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Location: Northern Hemisphere
Right Ascension: 23h
Declination: 72º
Source: Greek mythology

Cepheus Constellation

The story behind the name:Cepheus is said to be the name of two ancient mythological kings. One was king of Tegea, a part of the Peloponesian peninsula, who fathered 20 children and sailed with Jason and the Argonauts.

The other is the more familiar king of Aethiopia, husband to Queen Cassiopeia and father of Andromeda. After his vain wife boasted that her beauty was greater than that of the Sea-Nymphs (or Nereids), the sea god Poseiden, father of the Nereids, sent a terrible whale-like monster (Cetus) to Aethiopia.

King Cepheus consulted with an oracle who instructed him to sacrifice his young daughter to the monster, as the only way to appease the gods. Andromeda was chained to an ocean cliff and left to be devoured by Cetus.

Johannes Hevelius' Cepheus from Uranographia (1690)

Perseus, son of Zeus, flew by at this moment and spied the beautiful princess. He instantly fell in love with her and slew the monster, after first obtaining permission from the King and Queen to marry her.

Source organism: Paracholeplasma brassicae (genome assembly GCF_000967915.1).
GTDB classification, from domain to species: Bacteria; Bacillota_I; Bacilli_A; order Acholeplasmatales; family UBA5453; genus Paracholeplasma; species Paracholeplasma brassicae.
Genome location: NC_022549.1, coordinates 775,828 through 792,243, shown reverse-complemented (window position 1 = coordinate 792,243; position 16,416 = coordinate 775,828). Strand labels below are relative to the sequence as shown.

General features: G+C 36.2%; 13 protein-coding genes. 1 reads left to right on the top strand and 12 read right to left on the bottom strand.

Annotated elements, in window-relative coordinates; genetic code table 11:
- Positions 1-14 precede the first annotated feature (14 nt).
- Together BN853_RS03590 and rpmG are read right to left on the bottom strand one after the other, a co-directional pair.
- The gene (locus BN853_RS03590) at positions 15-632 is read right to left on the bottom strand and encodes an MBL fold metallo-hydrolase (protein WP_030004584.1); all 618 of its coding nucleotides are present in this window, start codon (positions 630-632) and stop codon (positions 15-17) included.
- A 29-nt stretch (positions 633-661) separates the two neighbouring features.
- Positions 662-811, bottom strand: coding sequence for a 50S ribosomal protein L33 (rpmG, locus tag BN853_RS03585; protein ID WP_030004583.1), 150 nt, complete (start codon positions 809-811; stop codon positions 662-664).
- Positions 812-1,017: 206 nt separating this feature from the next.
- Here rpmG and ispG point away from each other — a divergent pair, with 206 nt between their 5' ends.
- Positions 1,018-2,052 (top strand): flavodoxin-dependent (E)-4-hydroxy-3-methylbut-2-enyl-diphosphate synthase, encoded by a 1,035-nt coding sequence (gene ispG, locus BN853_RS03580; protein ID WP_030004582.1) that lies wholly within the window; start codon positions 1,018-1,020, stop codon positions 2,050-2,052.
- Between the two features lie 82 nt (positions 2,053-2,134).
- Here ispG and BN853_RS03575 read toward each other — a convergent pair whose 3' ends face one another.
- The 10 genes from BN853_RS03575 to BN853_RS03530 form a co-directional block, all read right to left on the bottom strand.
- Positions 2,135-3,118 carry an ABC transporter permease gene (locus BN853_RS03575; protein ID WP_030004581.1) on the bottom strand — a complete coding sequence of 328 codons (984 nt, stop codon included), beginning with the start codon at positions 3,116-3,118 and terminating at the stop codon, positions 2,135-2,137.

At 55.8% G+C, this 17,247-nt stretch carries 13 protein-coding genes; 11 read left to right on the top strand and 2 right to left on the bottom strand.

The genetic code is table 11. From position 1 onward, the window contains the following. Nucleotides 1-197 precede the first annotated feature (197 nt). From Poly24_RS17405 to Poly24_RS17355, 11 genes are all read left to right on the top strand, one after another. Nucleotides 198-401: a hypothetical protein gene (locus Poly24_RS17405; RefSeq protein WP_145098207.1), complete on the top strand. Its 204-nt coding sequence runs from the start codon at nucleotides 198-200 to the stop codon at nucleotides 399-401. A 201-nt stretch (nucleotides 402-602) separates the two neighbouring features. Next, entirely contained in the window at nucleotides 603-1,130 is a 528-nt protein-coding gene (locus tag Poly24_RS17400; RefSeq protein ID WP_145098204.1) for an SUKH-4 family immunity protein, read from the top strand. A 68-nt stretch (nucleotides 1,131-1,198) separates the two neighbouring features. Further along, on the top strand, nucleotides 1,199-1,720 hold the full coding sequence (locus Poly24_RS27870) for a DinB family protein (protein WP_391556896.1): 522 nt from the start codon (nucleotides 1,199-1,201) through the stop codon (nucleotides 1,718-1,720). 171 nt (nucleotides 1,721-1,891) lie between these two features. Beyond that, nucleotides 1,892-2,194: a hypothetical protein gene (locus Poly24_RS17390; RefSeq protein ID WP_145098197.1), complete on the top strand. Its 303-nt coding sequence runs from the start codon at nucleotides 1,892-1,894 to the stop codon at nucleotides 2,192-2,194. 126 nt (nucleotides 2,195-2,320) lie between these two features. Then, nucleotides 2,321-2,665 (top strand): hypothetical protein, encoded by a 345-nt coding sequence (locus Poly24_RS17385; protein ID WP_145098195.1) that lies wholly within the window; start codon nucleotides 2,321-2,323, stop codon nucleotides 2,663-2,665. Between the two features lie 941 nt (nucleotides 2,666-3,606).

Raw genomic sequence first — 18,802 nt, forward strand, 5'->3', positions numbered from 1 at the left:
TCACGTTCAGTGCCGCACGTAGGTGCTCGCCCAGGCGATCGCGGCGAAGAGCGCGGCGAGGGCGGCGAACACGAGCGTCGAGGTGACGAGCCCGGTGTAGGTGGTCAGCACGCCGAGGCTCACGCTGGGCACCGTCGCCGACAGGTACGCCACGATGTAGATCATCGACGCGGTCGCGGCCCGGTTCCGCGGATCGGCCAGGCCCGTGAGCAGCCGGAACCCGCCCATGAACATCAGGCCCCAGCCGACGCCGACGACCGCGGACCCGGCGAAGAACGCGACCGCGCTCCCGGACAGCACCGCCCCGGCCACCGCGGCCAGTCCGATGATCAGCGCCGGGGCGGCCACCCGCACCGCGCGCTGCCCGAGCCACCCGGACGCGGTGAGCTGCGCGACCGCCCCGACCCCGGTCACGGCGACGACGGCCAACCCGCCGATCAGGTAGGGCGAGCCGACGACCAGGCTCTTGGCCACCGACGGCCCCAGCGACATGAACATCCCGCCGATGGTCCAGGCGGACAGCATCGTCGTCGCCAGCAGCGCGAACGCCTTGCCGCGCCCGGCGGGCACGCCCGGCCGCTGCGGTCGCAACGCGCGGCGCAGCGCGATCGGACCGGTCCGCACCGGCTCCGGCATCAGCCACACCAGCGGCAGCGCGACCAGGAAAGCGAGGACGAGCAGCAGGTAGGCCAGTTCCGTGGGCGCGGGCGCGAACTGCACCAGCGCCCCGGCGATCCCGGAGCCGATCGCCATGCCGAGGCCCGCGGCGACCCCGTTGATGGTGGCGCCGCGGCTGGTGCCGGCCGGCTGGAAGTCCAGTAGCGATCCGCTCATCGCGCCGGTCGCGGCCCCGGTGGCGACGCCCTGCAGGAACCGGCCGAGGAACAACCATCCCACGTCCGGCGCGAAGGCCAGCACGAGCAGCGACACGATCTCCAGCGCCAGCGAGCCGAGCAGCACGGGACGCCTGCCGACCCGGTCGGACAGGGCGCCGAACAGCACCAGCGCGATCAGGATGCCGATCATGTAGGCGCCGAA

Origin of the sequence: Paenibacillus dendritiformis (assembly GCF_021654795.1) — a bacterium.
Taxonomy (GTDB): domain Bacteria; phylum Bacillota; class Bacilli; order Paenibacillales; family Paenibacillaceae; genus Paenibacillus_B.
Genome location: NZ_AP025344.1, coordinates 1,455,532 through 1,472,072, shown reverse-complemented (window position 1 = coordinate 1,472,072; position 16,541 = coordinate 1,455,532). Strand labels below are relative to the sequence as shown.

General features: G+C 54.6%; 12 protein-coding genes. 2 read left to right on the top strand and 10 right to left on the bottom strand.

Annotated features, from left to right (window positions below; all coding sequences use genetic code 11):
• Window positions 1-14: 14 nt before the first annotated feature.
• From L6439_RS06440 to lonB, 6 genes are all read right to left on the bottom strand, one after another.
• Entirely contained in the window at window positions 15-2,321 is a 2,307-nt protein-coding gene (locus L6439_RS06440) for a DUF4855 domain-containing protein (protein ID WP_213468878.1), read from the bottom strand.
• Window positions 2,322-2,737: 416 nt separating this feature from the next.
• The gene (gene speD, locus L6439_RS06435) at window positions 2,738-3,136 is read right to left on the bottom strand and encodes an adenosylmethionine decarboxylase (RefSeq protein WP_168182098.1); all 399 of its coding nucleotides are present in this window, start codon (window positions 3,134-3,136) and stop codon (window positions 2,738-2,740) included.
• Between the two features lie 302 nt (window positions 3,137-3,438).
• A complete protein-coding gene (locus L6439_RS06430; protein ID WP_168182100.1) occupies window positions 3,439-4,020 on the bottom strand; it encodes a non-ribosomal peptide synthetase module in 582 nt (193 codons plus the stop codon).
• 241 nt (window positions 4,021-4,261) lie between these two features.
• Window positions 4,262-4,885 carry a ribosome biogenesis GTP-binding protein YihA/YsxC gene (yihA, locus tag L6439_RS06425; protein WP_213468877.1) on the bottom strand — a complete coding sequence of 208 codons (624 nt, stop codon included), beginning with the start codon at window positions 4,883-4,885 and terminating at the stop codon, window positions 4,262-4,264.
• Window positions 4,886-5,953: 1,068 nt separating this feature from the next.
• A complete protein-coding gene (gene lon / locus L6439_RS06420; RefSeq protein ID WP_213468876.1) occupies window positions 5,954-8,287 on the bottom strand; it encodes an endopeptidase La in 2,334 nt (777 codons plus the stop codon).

At the wedding of Perseus and Andromeda, a family relative appeared and claimed (rightfully) that Andromeda was betrothed to him. King Cepheus scolded the relative by asking why he hadn't come for her when she was bound to the ocean cliff, in mortal peril. Cepheus failed to resolve the situation and a fight broke out in which many of the wedding guests were turned to stone.

Upon his death, King Cepheus was placed in the heavens alongside his wife, with his daughter and her husband Perseus nearby.

Introduction to Constellations | Constellation Sources | Constellations Index

Objects observed by Chandra in Cepheus: